If you are under the mistaken belief that Covid-19 neither harms children nor can be spread by them, asking them to wear masks probably doesn’t make any sense. However, we know that Covid-19 does in fact pose substantial risks to children—though thankfully far less commonly than among adults—and that they can and do spread it.
Given that, it’s bizarre that the World Health Organization continues to recommend against masks for children under the age of 5, the last remaining demographic in whom effective Covid-19 vaccines are not yet available. Meanwhile, the US Centers for Disease Control and Prevention and the American Academy of Pediatrics recommend them for children ages 2 and up, when possible.
Why the difference? The ability to keep up with the data, it seems. Or else agility. The CDC’s last update on this was January 28, 2022. The AAP’s last update on this was January 6, 2022. The WHO’s most recent guidance on this is from August of 2020.
August 2020?! That’s the stone ages, in terms of this pandemic. Given how much we’ve learned since then, the WHO either needs to remove their guidance immediately or update it. They either need to get up-to-speed on data or get out of the guideline game.
There’s reason for hope. Last summer, I asked WHO experts whether they would revise their pediatric mask guidance. They told me the following: “As with all its guidance, WHO constantly re-evaluates the mask guidance in light of new research and findings. Masks as part of a comprehensive strategy help to reduce the spread of SARS-CoV-2. WHO and UNICEF issued guidance on the use of masks in children and have made recommendations by age as well as considerations for younger age groups. There are factors for mask use in young children that need to be considered when decision makers set policies….WHO/UNICEF will review the mask advice for children in 2021.”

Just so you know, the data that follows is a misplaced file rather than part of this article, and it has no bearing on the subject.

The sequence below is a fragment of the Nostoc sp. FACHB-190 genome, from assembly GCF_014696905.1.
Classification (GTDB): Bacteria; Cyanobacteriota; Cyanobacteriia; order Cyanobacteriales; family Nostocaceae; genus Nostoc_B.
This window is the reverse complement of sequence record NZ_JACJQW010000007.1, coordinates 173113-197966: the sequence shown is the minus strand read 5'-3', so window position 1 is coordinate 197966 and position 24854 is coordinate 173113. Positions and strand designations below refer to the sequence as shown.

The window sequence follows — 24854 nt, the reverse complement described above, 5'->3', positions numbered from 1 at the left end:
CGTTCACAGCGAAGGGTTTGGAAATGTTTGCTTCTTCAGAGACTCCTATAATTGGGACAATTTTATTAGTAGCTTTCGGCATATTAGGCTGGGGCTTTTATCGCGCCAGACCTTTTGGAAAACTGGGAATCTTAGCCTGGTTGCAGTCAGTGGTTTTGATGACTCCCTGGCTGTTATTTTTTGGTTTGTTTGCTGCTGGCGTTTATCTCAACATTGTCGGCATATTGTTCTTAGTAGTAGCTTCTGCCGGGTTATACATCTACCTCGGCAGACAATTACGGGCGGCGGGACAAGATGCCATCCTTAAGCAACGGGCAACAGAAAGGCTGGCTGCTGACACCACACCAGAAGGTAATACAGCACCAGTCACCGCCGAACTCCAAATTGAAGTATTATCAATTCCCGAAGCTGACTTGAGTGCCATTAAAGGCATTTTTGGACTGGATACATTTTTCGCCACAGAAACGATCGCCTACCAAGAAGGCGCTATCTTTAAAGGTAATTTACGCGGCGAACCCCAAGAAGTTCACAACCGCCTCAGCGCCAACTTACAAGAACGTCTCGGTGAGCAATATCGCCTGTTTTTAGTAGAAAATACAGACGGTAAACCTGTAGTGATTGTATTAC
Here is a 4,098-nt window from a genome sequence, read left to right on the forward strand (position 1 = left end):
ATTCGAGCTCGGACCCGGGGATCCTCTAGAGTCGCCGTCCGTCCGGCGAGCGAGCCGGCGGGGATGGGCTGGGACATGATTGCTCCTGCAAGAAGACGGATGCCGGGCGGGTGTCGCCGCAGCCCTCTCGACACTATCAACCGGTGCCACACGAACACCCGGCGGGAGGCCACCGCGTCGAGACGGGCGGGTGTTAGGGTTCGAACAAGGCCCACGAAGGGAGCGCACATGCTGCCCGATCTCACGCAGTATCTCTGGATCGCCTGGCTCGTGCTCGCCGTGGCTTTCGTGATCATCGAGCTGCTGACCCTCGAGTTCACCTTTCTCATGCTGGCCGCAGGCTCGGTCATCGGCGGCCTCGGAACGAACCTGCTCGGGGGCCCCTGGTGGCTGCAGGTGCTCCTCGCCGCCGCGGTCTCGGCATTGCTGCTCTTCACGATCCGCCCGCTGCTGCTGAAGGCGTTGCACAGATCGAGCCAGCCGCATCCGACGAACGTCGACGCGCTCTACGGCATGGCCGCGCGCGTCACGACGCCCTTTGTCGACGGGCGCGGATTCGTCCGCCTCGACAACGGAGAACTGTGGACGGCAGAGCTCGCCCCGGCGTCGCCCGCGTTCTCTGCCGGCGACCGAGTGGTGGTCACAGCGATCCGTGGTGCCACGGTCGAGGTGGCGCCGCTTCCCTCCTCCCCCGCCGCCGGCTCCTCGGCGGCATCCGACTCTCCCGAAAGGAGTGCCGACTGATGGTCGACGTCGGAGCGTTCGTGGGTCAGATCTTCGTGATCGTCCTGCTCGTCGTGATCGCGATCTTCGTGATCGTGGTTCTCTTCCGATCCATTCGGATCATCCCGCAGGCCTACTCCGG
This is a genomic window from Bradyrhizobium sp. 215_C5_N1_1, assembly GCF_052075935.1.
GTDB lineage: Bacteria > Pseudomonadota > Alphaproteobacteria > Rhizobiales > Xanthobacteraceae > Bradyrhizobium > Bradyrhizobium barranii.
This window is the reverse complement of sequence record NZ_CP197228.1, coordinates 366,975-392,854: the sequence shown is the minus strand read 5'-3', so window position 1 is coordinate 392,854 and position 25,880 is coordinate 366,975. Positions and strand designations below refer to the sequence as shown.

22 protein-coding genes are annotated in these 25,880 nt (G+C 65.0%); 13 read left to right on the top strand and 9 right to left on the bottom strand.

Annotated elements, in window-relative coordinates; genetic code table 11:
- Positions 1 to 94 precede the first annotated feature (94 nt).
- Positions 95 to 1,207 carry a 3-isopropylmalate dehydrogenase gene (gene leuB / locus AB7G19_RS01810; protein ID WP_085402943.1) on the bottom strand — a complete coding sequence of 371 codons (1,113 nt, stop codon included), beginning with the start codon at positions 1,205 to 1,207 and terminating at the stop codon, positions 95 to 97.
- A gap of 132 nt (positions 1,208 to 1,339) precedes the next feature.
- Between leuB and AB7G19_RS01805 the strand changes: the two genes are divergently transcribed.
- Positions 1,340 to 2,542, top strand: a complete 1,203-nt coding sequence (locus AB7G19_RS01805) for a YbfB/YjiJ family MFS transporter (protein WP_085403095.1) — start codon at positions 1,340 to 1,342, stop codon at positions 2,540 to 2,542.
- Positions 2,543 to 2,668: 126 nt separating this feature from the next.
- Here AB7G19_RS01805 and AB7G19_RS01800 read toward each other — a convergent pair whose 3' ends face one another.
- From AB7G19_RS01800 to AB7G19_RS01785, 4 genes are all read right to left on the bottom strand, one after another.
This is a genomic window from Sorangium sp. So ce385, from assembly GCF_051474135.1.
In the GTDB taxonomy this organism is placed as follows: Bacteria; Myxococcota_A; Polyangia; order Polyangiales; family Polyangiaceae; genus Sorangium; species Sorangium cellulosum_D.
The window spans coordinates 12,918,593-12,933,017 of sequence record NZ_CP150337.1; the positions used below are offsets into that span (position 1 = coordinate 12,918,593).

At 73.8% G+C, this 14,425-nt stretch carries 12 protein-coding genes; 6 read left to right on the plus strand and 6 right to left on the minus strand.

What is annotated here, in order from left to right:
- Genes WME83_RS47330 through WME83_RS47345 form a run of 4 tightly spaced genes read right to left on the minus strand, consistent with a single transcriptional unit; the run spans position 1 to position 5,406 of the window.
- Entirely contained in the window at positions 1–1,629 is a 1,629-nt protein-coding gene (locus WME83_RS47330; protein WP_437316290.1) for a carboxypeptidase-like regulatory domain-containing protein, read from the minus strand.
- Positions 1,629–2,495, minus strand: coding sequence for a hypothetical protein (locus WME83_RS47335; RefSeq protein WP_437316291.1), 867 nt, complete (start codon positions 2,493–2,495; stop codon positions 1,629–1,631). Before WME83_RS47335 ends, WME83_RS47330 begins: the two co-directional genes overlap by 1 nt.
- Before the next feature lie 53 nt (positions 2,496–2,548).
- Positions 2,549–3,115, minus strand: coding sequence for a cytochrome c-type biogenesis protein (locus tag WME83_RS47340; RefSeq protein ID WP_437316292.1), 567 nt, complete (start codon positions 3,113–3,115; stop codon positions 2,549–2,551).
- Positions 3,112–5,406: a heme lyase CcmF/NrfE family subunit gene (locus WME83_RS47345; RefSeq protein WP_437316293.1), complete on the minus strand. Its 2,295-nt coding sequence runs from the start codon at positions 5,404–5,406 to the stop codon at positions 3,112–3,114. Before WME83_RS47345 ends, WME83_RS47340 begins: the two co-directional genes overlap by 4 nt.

Then nothing happened.
I recently checked my calendar and, as you may be aware, it’s now 2022. So, I asked again. Initially I was told there would be no update. Surprised, I asked for clarification, as this seemed patently absurd. I then was told there would be an update very soon. On February 1, 2022, the WHO told me that, “the evidence-based process of updating the guidelines on masks in children has been undertaken in collaboration with UNICEF and is under finalization, at final clearance stage.”
They need to hurry up. This is not some hypothetical exercise. There is urgency to act at something other than molasses pace. In the United States alone, there have been over 105,000 pediatric hospitalizations either directly or indirectly caused by coronavirus (of which a substantial portion if not a majority were not merely “incidental” detections at the time of hospitalization for other reasons) and over 1,239 pediatric deaths have occurred. The WHO, of course, serves member nations globally, including parts of Africa where pediatric Covid-19 outcomes are clearly worse than in wealthier nations and where widespread vaccinations for all ages are even further from becoming a reality than they are here in the US. Indeed, we still do not have effective vaccines for children under the age of 5 anywhere. You’d think advocating for mitigation and minimizing of Covid-19 among young children would be a high priority.
Why did the WHO recommend against masks for children under age 5 in the first place? Two reasons, both of which are now understood to be incorrect.